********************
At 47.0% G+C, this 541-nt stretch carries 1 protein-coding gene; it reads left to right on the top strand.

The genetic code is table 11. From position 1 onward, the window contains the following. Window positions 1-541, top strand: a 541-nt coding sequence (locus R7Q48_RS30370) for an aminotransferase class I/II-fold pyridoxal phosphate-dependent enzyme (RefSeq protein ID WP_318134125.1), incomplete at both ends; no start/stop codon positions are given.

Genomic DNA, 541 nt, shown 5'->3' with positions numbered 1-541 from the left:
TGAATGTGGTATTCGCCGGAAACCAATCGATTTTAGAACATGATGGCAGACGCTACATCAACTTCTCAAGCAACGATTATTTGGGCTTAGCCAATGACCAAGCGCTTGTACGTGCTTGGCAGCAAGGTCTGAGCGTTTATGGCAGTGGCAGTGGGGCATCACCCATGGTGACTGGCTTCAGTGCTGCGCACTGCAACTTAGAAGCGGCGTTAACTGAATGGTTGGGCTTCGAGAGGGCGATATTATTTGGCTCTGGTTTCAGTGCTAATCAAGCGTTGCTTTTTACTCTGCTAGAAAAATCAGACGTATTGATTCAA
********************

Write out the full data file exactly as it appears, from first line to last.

At 47.0% G+C, this 541-nt stretch carries 1 protein-coding gene; it reads left to right on the top strand.

The genetic code is table 11. From position 1 onward, the window contains the following. Window positions 1-541, top strand: a 541-nt coding sequence (locus R7Q48_RS30370) for an aminotransferase class I/II-fold pyridoxal phosphate-dependent enzyme (RefSeq protein ID WP_318134125.1), incomplete at both ends; no start/stop codon positions are given.

Genomic DNA, 541 nt, shown 5'->3' with positions numbered 1-541 from the left:
TGAATGTGGTATTCGCCGGAAACCAATCGATTTTAGAACATGATGGCAGACGCTACATCAACTTCTCAAGCAACGATTATTTGGGCTTAGCCAATGACCAAGCGCTTGTACGTGCTTGGCAGCAAGGTCTGAGCGTTTATGGCAGTGGCAGTGGGGCATCACCCATGGTGACTGGCTTCAGTGCTGCGCACTGCAACTTAGAAGCGGCGTTAACTGAATGGTTGGGCTTCGAGAGGGCGATATTATTTGGCTCTGGTTTCAGTGCTAATCAAGCGTTGCTTTTTACTCTGCTAGAAAAATCAGACGTATTGATTCAA